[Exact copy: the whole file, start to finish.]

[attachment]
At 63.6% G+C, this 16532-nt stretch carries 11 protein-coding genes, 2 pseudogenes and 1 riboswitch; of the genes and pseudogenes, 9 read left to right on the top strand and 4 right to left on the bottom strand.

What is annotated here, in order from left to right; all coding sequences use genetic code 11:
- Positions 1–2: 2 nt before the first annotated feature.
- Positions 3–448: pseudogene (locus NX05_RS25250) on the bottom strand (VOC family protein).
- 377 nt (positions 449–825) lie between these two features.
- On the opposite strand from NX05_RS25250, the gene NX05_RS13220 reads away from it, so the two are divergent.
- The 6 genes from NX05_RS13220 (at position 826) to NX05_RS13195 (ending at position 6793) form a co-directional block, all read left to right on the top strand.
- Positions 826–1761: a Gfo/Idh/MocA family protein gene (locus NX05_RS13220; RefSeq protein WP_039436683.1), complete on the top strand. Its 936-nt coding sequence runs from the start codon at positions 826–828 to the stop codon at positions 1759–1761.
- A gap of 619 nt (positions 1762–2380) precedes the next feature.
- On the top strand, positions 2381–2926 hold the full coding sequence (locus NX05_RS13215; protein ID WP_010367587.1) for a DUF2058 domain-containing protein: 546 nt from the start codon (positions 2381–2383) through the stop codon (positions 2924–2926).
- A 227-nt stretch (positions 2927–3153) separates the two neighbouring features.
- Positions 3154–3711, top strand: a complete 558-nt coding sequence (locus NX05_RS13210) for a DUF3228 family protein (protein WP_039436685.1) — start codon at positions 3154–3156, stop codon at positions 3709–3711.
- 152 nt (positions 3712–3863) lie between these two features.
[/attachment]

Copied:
At 63.6% G+C, this 16532-nt stretch carries 11 protein-coding genes, 2 pseudogenes and 1 riboswitch; of the genes and pseudogenes, 9 read left to right on the top strand and 4 right to left on the bottom strand.

What is annotated here, in order from left to right; all coding sequences use genetic code 11:
- Positions 1–2: 2 nt before the first annotated feature.
- Positions 3–448: pseudogene (locus NX05_RS25250) on the bottom strand (VOC family protein).
- 377 nt (positions 449–825) lie between these two features.
- On the opposite strand from NX05_RS25250, the gene NX05_RS13220 reads away from it, so the two are divergent.
- The 6 genes from NX05_RS13220 (at position 826) to NX05_RS13195 (ending at position 6793) form a co-directional block, all read left to right on the top strand.
- Positions 826–1761: a Gfo/Idh/MocA family protein gene (locus NX05_RS13220; RefSeq protein WP_039436683.1), complete on the top strand. Its 936-nt coding sequence runs from the start codon at positions 826–828 to the stop codon at positions 1759–1761.
- A gap of 619 nt (positions 1762–2380) precedes the next feature.
- On the top strand, positions 2381–2926 hold the full coding sequence (locus NX05_RS13215; protein ID WP_010367587.1) for a DUF2058 domain-containing protein: 546 nt from the start codon (positions 2381–2383) through the stop codon (positions 2924–2926).
- A 227-nt stretch (positions 2927–3153) separates the two neighbouring features.
- Positions 3154–3711, top strand: a complete 558-nt coding sequence (locus NX05_RS13210) for a DUF3228 family protein (protein WP_039436685.1) — start codon at positions 3154–3156, stop codon at positions 3709–3711.
- 152 nt (positions 3712–3863) lie between these two features.